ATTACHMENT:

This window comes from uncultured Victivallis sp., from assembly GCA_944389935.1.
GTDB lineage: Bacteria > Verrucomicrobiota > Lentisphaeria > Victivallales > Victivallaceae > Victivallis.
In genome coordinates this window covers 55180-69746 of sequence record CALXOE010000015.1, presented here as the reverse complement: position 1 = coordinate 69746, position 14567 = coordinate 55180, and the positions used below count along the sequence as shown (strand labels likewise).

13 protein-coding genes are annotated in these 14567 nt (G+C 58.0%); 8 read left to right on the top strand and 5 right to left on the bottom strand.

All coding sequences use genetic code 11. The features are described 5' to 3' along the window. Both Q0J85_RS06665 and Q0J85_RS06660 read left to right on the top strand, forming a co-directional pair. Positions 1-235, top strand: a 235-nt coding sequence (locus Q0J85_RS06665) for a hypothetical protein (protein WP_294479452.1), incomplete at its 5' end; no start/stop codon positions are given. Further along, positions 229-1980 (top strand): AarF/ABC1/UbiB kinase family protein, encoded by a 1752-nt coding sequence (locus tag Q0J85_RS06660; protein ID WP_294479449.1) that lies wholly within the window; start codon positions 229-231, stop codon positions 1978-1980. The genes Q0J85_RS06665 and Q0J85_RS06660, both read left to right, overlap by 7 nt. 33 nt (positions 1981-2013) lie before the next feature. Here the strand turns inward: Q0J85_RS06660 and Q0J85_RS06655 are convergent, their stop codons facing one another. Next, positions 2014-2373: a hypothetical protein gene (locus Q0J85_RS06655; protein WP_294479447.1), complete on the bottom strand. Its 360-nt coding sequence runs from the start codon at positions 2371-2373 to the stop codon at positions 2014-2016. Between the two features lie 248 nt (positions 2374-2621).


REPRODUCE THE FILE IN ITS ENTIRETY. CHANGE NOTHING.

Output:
This window comes from uncultured Victivallis sp., from assembly GCA_944389935.1.
GTDB lineage: Bacteria > Verrucomicrobiota > Lentisphaeria > Victivallales > Victivallaceae > Victivallis.
In genome coordinates this window covers 55180-69746 of sequence record CALXOE010000015.1, presented here as the reverse complement: position 1 = coordinate 69746, position 14567 = coordinate 55180, and the positions used below count along the sequence as shown (strand labels likewise).

13 protein-coding genes are annotated in these 14567 nt (G+C 58.0%); 8 read left to right on the top strand and 5 right to left on the bottom strand.

All coding sequences use genetic code 11. The features are described 5' to 3' along the window. Both Q0J85_RS06665 and Q0J85_RS06660 read left to right on the top strand, forming a co-directional pair. Positions 1-235, top strand: a 235-nt coding sequence (locus Q0J85_RS06665) for a hypothetical protein (protein WP_294479452.1), incomplete at its 5' end; no start/stop codon positions are given. Further along, positions 229-1980 (top strand): AarF/ABC1/UbiB kinase family protein, encoded by a 1752-nt coding sequence (locus tag Q0J85_RS06660; protein ID WP_294479449.1) that lies wholly within the window; start codon positions 229-231, stop codon positions 1978-1980. The genes Q0J85_RS06665 and Q0J85_RS06660, both read left to right, overlap by 7 nt. 33 nt (positions 1981-2013) lie before the next feature. Here the strand turns inward: Q0J85_RS06660 and Q0J85_RS06655 are convergent, their stop codons facing one another. Next, positions 2014-2373: a hypothetical protein gene (locus Q0J85_RS06655; protein WP_294479447.1), complete on the bottom strand. Its 360-nt coding sequence runs from the start codon at positions 2371-2373 to the stop codon at positions 2014-2016. Between the two features lie 248 nt (positions 2374-2621).